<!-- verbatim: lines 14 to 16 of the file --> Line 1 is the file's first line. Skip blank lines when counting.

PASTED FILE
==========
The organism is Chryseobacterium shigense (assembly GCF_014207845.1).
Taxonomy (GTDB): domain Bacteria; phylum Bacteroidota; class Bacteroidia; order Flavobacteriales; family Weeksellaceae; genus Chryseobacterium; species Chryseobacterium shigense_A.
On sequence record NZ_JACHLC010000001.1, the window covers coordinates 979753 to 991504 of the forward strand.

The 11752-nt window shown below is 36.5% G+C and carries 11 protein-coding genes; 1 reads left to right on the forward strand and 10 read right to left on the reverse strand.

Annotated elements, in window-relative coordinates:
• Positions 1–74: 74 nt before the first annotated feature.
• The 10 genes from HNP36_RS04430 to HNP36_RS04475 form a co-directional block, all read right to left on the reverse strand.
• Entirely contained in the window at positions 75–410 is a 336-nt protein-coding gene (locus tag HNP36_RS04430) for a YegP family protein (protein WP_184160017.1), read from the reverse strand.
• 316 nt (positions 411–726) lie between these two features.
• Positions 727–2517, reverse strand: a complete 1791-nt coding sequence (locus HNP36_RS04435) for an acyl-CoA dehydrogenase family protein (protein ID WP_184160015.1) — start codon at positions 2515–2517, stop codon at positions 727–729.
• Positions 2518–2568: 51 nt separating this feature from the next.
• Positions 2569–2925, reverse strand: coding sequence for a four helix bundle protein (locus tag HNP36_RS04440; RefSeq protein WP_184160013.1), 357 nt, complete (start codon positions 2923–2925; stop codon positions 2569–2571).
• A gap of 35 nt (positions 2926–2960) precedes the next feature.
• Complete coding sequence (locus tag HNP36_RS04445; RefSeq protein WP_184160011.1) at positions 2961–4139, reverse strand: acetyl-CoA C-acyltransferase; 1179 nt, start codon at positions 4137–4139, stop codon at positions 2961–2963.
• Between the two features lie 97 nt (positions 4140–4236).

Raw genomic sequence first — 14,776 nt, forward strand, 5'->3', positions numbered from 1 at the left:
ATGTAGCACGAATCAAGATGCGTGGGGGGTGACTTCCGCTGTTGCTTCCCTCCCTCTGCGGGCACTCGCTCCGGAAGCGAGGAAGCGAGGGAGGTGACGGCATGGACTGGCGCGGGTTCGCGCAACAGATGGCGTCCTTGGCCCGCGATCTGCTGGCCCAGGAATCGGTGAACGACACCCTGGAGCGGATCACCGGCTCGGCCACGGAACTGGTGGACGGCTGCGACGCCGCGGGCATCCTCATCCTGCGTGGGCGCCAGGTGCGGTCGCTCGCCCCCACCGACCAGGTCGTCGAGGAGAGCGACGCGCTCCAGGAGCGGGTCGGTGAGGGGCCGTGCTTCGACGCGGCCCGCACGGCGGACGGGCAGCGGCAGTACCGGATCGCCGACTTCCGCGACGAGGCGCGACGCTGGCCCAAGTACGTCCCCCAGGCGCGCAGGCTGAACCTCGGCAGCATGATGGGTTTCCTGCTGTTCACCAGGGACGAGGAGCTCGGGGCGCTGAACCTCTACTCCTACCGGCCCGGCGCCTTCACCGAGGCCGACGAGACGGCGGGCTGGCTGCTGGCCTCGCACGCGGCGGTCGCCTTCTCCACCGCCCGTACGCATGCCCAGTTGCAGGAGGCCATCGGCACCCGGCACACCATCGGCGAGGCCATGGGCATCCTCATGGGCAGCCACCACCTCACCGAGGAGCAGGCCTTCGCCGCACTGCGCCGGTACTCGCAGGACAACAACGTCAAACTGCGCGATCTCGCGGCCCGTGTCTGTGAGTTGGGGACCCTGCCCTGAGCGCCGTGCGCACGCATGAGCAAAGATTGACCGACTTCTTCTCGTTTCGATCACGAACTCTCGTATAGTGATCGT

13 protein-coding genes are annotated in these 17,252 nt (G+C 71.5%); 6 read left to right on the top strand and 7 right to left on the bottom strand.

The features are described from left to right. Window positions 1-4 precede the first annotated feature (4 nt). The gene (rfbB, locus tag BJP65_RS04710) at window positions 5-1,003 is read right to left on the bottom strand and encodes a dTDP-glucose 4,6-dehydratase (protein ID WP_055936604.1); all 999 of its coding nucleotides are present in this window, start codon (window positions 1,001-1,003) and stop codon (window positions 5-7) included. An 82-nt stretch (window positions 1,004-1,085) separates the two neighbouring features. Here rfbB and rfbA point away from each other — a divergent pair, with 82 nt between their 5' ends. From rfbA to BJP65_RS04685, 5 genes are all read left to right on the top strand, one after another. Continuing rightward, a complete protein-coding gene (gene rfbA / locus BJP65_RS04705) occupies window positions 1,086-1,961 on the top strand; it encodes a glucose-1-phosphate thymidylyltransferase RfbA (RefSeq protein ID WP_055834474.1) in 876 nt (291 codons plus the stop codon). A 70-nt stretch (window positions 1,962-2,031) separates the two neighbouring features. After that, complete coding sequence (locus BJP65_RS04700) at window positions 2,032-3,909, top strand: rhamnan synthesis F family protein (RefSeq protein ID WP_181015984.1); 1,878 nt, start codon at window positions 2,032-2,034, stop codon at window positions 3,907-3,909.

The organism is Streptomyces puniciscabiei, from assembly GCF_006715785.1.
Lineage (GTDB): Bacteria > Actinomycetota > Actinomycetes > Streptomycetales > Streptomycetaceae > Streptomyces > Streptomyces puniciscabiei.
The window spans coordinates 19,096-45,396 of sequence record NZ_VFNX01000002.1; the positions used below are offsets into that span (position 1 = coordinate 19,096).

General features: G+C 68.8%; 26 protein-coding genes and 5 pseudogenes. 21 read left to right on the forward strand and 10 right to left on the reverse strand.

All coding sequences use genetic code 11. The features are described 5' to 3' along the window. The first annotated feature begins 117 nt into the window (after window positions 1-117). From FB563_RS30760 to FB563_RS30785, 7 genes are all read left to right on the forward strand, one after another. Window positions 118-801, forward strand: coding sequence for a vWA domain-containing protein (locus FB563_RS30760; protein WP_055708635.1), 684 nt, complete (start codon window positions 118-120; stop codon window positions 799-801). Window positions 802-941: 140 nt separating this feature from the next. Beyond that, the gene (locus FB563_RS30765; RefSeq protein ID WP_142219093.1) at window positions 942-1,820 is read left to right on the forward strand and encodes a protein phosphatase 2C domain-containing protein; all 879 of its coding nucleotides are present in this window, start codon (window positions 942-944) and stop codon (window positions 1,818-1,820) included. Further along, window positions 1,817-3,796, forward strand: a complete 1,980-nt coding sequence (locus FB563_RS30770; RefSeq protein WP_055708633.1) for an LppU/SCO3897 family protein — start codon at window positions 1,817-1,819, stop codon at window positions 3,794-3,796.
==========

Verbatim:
• Complete coding sequence (locus tag HNP36_RS04445; RefSeq protein WP_184160011.1) at positions 2961–4139, reverse strand: acetyl-CoA C-acyltransferase; 1179 nt, start codon at positions 4137–4139, stop codon at positions 2961–2963.
• Between the two features lie 97 nt (positions 4140–4236).

Raw genomic sequence first — 14,776 nt, forward strand, 5'->3', positions numbered from 1 at the left: